When it comes to digital signs, the conversation often centers around brightness levels. High-brightness LED signs or LCD displays have dominated the market, with many believing that brighter is better. However, this one-dimensional approach overlooks several critical factors that can shape a more sustainable and community-friendly future.

  1. Brightness Control: Rather than pushing for extreme brightness, we should emphasize control. A brightness range of 2000 to 3500 nits, coupled with brightness control sensors, is more than sufficient for outdoor displays. Innovative solutions like Eflyn’s V8 series allow for matte finish ads, achieving optimal visibility without overwhelming brightness.
  2. Dynamic Advertising: Our goal should not merely be brightness but dynamic control of ads. The transition from static print to dynamic digital ads offers endless possibilities. It’s about engaging content that evolves with the audience, contributing to a richer advertising experience.
  3. Economic Inclusion: Digital signage can democratize advertising space. Small to medium-sized business owners can now access billboard-like exposure through outdoor digital signage. This inclusivity empowers local entrepreneurs and diversifies advertising landscapes.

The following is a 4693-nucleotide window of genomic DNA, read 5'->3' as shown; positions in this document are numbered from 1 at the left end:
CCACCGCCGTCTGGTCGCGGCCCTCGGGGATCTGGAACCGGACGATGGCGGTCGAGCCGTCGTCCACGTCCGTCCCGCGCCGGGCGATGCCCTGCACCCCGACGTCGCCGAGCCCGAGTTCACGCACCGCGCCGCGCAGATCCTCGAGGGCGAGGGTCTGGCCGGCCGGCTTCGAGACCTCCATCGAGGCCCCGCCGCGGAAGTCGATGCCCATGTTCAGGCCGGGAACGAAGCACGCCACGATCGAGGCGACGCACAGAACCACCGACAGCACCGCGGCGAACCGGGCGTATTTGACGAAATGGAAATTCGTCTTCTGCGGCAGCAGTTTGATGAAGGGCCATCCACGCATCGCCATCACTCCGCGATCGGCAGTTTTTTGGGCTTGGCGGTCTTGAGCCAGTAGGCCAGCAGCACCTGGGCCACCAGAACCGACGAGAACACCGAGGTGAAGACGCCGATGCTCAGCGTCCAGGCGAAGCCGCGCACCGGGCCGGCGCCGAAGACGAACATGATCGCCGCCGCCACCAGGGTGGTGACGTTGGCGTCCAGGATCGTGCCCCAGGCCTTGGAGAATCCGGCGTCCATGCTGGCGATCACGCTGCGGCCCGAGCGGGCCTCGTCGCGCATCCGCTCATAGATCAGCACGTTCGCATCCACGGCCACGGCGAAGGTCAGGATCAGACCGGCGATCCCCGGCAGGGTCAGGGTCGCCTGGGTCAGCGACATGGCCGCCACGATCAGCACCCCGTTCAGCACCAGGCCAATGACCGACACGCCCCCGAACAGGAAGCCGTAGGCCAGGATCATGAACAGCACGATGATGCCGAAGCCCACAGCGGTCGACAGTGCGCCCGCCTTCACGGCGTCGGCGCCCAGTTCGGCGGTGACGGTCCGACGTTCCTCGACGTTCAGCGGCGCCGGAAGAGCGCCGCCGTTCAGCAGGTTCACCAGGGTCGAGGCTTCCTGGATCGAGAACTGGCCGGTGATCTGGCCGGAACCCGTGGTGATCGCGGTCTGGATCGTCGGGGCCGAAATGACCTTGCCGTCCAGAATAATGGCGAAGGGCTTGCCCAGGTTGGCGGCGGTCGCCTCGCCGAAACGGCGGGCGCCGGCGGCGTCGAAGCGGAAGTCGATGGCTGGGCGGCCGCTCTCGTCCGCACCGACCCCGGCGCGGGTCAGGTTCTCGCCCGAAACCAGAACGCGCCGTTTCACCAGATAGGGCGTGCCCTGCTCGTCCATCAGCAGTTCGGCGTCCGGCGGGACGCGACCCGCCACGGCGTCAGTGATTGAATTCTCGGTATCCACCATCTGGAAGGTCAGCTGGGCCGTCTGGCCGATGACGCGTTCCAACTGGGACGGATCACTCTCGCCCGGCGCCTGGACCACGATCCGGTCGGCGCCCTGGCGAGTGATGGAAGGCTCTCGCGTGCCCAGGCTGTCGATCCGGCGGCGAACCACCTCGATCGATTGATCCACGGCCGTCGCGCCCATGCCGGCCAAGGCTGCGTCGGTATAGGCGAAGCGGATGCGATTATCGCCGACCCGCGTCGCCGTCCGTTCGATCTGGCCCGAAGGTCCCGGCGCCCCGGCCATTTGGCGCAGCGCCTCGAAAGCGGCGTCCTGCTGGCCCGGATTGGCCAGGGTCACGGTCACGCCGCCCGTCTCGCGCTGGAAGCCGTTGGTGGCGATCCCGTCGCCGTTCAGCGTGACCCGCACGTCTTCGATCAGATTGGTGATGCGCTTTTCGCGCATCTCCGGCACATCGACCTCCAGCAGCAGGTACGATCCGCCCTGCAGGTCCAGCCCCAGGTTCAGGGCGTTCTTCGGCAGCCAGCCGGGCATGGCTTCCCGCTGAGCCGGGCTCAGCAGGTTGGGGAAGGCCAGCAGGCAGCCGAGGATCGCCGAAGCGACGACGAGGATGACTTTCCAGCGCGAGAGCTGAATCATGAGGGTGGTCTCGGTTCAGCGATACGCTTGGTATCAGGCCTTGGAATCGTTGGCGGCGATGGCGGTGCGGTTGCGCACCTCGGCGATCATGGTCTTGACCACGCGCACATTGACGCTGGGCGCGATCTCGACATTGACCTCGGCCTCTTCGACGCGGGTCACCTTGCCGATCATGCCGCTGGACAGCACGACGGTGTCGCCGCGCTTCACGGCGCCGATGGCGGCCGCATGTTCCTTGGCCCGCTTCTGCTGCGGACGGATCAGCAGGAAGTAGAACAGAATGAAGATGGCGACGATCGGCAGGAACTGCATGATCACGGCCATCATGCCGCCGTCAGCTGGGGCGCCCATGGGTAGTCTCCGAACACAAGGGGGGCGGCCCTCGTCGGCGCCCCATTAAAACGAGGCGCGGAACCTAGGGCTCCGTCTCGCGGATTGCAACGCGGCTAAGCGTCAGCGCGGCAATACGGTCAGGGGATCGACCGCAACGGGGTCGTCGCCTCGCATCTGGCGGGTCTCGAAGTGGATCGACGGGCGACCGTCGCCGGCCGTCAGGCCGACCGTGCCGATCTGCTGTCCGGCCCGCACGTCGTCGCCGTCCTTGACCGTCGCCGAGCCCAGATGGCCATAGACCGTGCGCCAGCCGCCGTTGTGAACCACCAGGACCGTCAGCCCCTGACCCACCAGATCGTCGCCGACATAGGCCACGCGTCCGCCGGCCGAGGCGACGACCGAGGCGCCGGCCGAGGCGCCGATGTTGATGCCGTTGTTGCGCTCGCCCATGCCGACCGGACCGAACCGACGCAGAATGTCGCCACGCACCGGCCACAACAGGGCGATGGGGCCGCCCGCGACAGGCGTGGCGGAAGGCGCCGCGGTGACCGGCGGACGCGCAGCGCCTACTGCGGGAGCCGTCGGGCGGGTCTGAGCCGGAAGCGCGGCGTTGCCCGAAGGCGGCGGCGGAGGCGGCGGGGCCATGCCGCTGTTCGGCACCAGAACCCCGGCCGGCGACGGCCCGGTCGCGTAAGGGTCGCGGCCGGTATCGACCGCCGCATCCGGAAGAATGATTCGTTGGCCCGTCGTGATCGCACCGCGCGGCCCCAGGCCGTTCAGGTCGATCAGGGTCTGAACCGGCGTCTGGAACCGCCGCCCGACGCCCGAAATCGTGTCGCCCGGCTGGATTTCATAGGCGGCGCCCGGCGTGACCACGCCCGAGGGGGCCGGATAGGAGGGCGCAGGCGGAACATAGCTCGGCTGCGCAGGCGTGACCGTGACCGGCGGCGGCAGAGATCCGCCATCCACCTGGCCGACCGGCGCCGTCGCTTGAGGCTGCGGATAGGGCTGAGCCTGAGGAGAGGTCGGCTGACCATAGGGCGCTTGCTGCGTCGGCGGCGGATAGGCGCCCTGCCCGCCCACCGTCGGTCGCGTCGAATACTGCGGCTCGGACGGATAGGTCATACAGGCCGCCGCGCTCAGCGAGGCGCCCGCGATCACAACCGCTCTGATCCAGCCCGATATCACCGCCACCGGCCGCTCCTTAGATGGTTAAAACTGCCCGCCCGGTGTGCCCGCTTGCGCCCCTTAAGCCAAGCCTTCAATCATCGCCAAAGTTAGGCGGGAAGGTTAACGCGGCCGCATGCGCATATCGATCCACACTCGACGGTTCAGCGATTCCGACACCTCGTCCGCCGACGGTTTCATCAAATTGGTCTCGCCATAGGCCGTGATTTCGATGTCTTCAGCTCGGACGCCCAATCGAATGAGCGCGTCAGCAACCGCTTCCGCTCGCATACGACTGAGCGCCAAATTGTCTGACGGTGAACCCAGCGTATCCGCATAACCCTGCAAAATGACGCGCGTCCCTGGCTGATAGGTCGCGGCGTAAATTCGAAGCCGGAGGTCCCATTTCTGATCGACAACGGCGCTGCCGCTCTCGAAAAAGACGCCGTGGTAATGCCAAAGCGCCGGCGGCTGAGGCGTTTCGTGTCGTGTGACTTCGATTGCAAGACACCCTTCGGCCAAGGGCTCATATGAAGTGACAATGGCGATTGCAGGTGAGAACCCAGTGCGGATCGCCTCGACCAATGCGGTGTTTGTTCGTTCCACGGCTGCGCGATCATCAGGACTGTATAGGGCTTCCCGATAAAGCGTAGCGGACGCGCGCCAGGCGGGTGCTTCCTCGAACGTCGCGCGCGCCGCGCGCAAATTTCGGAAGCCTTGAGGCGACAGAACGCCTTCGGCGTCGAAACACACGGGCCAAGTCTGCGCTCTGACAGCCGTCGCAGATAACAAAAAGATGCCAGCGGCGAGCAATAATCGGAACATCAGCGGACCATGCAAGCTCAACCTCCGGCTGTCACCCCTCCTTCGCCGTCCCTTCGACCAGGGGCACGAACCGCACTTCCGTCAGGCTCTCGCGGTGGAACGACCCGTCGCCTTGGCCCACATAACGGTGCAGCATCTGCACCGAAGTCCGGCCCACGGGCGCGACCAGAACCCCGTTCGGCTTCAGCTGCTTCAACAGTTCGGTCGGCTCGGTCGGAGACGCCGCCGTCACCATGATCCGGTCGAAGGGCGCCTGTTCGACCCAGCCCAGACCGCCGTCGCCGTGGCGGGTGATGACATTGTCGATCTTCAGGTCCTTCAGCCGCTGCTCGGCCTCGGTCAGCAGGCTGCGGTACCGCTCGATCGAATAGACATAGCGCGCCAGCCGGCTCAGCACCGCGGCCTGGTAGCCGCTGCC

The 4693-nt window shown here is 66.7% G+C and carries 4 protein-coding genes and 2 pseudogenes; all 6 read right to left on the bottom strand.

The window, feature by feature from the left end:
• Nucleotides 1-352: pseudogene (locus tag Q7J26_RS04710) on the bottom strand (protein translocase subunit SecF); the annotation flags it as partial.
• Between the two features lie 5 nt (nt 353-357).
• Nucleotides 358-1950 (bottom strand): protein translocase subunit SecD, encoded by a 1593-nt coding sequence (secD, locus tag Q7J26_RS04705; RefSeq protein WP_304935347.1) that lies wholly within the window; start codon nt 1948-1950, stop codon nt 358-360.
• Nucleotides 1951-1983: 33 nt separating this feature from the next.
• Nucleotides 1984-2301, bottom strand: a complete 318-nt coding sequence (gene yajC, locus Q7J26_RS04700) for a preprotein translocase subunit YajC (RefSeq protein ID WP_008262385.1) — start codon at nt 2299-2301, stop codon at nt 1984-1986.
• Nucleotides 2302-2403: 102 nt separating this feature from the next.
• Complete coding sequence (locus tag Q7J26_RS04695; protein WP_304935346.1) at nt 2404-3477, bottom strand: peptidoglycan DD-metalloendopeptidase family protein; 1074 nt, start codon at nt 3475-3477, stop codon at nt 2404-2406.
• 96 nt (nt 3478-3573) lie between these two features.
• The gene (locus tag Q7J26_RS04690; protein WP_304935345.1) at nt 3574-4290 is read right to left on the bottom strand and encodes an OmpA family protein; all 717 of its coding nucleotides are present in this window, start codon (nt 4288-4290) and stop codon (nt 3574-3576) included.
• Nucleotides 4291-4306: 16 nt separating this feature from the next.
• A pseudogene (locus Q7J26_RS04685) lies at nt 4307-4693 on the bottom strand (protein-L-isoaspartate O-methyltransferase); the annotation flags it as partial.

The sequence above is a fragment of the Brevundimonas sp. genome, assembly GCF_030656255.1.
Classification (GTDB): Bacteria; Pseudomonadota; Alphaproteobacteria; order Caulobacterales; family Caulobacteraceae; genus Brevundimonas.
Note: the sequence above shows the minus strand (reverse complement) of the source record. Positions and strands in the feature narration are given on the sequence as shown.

4. Interactive Touch Screens: Outdoor interactive digital signage offers capabilities beyond traditional billboards. Interactive touch screens enable engaging, user-driven advertising experiences, bridging the gap between businesses and their audiences.
  5. Nighttime Dimming: An essential aspect often overlooked is nighttime dimming. Brightness control sensors can dynamically adjust screen luminance, reducing glare during nighttime hours. For instance, brightness can decrease from 3500 to 1500 nits in the evening, promoting a more peaceful urban environment.

A Responsible Approach:

While concerns about visual pollution and driver distraction are valid, responsible advertising and urban development need not be at odds. With properly manufactured outdoor signage, a responsible advertising ecosystem, and a collaborative approach with city departments and the public, we can modernize our cities while respecting the needs of residents.


As Toronto contemplates the integration of digital signs in commercial and residential areas, it’s essential to move beyond the glare and brightness debate. By embracing smart advertising, dynamic content, and responsible brightness control, we can strike a balance that benefits businesses, communities, and the environment. Let’s illuminate the path to a more sustainable and harmonious urban landscape, where responsible advertising complements responsible city planning.

Contact Us Today!

Illuminating the Path to Responsible Advertising Beyond Brightness in Outdoor Digital Signage

Have questions or need more information? Our team is here to assist you. Reach out today!

Mon To Fri - 9AM to 6PM EST
Trademark Legal Notice
All company, product, and service names used on this website are for identification purposes only. Use of these names, logos, and brands does not imply endorsement.
Shopify® is the registered trademark of Shopify Inc.